Gunboat Oahu on the Yangtze

The Yangtze was a unique duty station for the men assigned there. They served on tiny ships, often ill-supported and isolated in a strange country. Some gunboats were so crowded that a portion of the crew had to sleep on deck in all conditions. But there were also advantages. Except at the height of the depression, the exchange rate greatly favored the gunboat sailors. Onboard ship, chores were done by hired Chinese boatmen, while ashore in Shanghai, a sailor's pay could buy him excellent entertainment in the form of alcohol and companionship, usually provided by one of the white Russian exiles that teemed in the city. Officers could participate in the social life of the western communities up and down the river: clubs, hunting, horse racing and generally having a good time. Read more...

October 11, 2019

Rule the Waves 2 Game 1 - June 1911


We have emerged victorious from our war with the Italians! They have surrendered all of their African colonies to our control, forcing them entirely out of the Indian Ocean. Tensions worldwide are down, and with it, our budget. The situation is better than after the last war, but we will have to make cuts. We've already begun moving ships to the reserve fleet, but that won't be enough.

The new map of Africa

Our biggest concern is with light units. The four modern fleet CLs (two to commission shortly) go some way to closing that gap, but we face block obsolescence among our destroyers, and the new CL designs open up new options. Unfortunately, our recent focus on research into light units has not paid dividends yet, but we should probably at least lay down a few destroyers when the CLs leave the yard. Read more...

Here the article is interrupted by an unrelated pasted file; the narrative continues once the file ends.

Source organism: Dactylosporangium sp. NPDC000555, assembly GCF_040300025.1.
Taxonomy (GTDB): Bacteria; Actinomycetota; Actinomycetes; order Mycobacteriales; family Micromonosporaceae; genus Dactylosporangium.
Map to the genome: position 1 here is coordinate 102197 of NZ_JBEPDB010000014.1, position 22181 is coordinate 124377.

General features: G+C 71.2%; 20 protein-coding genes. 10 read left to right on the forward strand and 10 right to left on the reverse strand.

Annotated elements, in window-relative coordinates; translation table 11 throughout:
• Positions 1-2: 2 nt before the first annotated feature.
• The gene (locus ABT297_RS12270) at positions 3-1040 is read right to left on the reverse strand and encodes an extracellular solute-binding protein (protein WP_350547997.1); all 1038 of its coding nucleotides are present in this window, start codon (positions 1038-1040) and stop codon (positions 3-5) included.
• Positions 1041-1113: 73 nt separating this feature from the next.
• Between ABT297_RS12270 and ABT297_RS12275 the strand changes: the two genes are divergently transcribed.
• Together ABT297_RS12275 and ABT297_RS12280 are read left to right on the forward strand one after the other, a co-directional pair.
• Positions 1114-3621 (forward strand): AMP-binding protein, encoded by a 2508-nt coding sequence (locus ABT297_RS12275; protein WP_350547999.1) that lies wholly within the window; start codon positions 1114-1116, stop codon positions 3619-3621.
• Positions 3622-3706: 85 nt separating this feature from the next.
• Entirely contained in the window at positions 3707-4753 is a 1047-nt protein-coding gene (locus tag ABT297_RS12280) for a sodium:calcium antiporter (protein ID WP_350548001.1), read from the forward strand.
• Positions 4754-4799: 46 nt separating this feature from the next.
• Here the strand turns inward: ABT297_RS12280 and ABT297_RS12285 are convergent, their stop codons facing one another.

October 09, 2019

Pictures - Iowa Officer's Quarters

It's time for more pictures from the greatest battleship ever built. Unlike previous installments, where I've looked at various technical facets of the Iowa, this time I'm going to look at officer's country.

The wardroom is the center of the officer's social life. Here, they eat and talk.

The tables are rather utilitarian, but comfortable enough. This space is on the tour route, and is often used for events.


October 06, 2019

Riverine Warfare - China Part 2

The Yangtze River is one of the world's great riverine highways. Even without modern navigational improvements, it was navigable from its mouth at Shanghai up through Hankow, 600 miles inland, even by smaller ocean-going ships of 5,000 or 6,000 tons. Above Hankow, the river narrowed and shifting sand-banks made navigation difficult, but there were no serious obstacles below Ichang, 1000 miles inland. Above Ichang were the gorges of the Yangtze, a treacherous area with many rapids that were usually overcome by the sheer muscle power of hundreds or thousands of coolies hauling junks and steamers through them. Foreign steamers rarely reached beyond Chungking in Sichuan Province, 300 miles above Ichang. The great fluctuations in the river level, up to 100' between winter low water and spring flood in places, made navigation even more difficult.

USS Ashuelot, an early Yangtze gunboat

In the 1860s, this great artery was opened to foreign traders, who quickly established settlements in the major cities. The unequal treaties that had opened China gave the Western powers the right to police their own citizens, as well as exemption from most taxes. But even if the Qing government had wanted to enforce said treaties, it was too weak to do so effectively in the vast interior of China. Bandits and warlords ran rampant. To make matters worse, the Qing didn't really want to enforce the treaties, and would much prefer to be able to tax the fan-kui,6 or at least see them suffer. The fan-kui weren't particularly popular with the general population either, and the local authorities were often sluggish in dealing with mobs that threatened missionary or merchant property. Obviously, the major powers would have to see to their own protection. Read more...